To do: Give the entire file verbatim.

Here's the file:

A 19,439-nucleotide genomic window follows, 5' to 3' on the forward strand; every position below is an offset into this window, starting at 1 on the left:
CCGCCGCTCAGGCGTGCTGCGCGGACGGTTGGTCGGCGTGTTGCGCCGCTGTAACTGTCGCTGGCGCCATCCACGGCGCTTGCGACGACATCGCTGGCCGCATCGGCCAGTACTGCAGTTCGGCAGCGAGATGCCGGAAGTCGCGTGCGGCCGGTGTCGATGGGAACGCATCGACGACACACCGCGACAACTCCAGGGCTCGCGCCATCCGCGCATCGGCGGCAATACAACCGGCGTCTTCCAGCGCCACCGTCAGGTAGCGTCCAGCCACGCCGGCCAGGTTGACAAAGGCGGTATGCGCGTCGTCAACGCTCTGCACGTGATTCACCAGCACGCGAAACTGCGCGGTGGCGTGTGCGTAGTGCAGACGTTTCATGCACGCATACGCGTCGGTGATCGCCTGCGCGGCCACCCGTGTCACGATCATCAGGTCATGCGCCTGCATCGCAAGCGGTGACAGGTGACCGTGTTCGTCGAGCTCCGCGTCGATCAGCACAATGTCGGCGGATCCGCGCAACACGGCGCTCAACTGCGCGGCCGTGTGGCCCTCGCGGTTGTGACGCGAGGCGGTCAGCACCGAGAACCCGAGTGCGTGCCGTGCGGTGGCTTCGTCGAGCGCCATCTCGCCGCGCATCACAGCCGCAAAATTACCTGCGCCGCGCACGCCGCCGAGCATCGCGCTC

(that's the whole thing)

A 19,439-nucleotide genomic window follows, 5' to 3' on the forward strand; every position below is an offset into this window, starting at 1 on the left:
CCGCCGCTCAGGCGTGCTGCGCGGACGGTTGGTCGGCGTGTTGCGCCGCTGTAACTGTCGCTGGCGCCATCCACGGCGCTTGCGACGACATCGCTGGCCGCATCGGCCAGTACTGCAGTTCGGCAGCGAGATGCCGGAAGTCGCGTGCGGCCGGTGTCGATGGGAACGCATCGACGACACACCGCGACAACTCCAGGGCTCGCGCCATCCGCGCATCGGCGGCAATACAACCGGCGTCTTCCAGCGCCACCGTCAGGTAGCGTCCAGCCACGCCGGCCAGGTTGACAAAGGCGGTATGCGCGTCGTCAACGCTCTGCACGTGATTCACCAGCACGCGAAACTGCGCGGTGGCGTGTGCGTAGTGCAGACGTTTCATGCACGCATACGCGTCGGTGATCGCCTGCGCGGCCACCCGTGTCACGATCATCAGGTCATGCGCCTGCATCGCAAGCGGTGACAGGTGACCGTGTTCGTCGAGCTCCGCGTCGATCAGCACAATGTCGGCGGATCCGCGCAACACGGCGCTCAACTGCGCGGCCGTGTGGCCCTCGCGGTTGTGACGCGAGGCGGTCAGCACCGAGAACCCGAGTGCGTGCCGTGCGGTGGCTTCGTCGAGCGCCATCTCGCCGCGCATCACAGCCGCAAAATTACCTGCGCCGCGCACGCCGCCGAGCATCGCGCTC